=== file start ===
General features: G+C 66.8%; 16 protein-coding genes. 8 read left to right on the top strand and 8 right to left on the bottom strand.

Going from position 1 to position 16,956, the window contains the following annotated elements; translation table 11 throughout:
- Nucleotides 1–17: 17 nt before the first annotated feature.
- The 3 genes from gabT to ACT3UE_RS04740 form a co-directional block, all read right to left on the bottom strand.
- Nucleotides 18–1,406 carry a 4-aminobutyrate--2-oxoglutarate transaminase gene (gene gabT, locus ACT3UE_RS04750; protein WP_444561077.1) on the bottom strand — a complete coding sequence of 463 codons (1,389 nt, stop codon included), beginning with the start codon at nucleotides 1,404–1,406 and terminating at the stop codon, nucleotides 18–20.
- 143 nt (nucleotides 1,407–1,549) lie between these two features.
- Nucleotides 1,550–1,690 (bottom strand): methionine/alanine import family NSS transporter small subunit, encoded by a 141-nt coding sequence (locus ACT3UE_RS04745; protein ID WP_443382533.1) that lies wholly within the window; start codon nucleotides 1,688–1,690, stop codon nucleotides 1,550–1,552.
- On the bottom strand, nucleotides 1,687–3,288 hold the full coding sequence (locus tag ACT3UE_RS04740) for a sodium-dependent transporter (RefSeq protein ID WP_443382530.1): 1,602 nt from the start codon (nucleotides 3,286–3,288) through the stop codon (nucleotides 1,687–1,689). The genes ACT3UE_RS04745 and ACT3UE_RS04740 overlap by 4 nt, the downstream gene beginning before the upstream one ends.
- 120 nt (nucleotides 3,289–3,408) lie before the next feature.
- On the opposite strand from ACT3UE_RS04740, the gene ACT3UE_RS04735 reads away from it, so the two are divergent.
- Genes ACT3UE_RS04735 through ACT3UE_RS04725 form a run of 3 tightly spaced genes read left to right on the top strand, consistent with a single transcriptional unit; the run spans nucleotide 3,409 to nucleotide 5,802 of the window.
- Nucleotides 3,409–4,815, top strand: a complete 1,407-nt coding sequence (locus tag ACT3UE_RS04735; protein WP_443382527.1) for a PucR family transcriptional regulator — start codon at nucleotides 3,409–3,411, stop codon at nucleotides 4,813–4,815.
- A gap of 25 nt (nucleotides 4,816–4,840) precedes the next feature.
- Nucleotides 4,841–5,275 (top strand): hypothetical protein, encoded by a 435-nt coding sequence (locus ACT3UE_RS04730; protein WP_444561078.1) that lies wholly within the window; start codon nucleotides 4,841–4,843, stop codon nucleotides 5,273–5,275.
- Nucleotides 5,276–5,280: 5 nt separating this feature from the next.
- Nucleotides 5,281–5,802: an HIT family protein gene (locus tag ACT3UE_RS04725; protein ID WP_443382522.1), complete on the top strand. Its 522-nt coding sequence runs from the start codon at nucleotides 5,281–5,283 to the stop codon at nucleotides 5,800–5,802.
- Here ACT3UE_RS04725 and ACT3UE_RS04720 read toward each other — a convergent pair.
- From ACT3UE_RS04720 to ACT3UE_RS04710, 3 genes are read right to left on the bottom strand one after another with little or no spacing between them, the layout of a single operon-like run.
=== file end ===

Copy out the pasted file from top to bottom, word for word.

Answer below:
General features: G+C 66.8%; 16 protein-coding genes. 8 read left to right on the top strand and 8 right to left on the bottom strand.

Going from position 1 to position 16,956, the window contains the following annotated elements; translation table 11 throughout:
- Nucleotides 1–17: 17 nt before the first annotated feature.
- The 3 genes from gabT to ACT3UE_RS04740 form a co-directional block, all read right to left on the bottom strand.
- Nucleotides 18–1,406 carry a 4-aminobutyrate--2-oxoglutarate transaminase gene (gene gabT, locus ACT3UE_RS04750; protein WP_444561077.1) on the bottom strand — a complete coding sequence of 463 codons (1,389 nt, stop codon included), beginning with the start codon at nucleotides 1,404–1,406 and terminating at the stop codon, nucleotides 18–20.
- 143 nt (nucleotides 1,407–1,549) lie between these two features.
- Nucleotides 1,550–1,690 (bottom strand): methionine/alanine import family NSS transporter small subunit, encoded by a 141-nt coding sequence (locus ACT3UE_RS04745; protein ID WP_443382533.1) that lies wholly within the window; start codon nucleotides 1,688–1,690, stop codon nucleotides 1,550–1,552.
- On the bottom strand, nucleotides 1,687–3,288 hold the full coding sequence (locus tag ACT3UE_RS04740) for a sodium-dependent transporter (RefSeq protein ID WP_443382530.1): 1,602 nt from the start codon (nucleotides 3,286–3,288) through the stop codon (nucleotides 1,687–1,689). The genes ACT3UE_RS04745 and ACT3UE_RS04740 overlap by 4 nt, the downstream gene beginning before the upstream one ends.
- 120 nt (nucleotides 3,289–3,408) lie before the next feature.
- On the opposite strand from ACT3UE_RS04740, the gene ACT3UE_RS04735 reads away from it, so the two are divergent.
- Genes ACT3UE_RS04735 through ACT3UE_RS04725 form a run of 3 tightly spaced genes read left to right on the top strand, consistent with a single transcriptional unit; the run spans nucleotide 3,409 to nucleotide 5,802 of the window.
- Nucleotides 3,409–4,815, top strand: a complete 1,407-nt coding sequence (locus tag ACT3UE_RS04735; protein WP_443382527.1) for a PucR family transcriptional regulator — start codon at nucleotides 3,409–3,411, stop codon at nucleotides 4,813–4,815.
- A gap of 25 nt (nucleotides 4,816–4,840) precedes the next feature.
- Nucleotides 4,841–5,275 (top strand): hypothetical protein, encoded by a 435-nt coding sequence (locus ACT3UE_RS04730; protein WP_444561078.1) that lies wholly within the window; start codon nucleotides 4,841–4,843, stop codon nucleotides 5,273–5,275.
- Nucleotides 5,276–5,280: 5 nt separating this feature from the next.
- Nucleotides 5,281–5,802: an HIT family protein gene (locus tag ACT3UE_RS04725; protein ID WP_443382522.1), complete on the top strand. Its 522-nt coding sequence runs from the start codon at nucleotides 5,281–5,283 to the stop codon at nucleotides 5,800–5,802.
- Here ACT3UE_RS04725 and ACT3UE_RS04720 read toward each other — a convergent pair.
- From ACT3UE_RS04720 to ACT3UE_RS04710, 3 genes are read right to left on the bottom strand one after another with little or no spacing between them, the layout of a single operon-like run.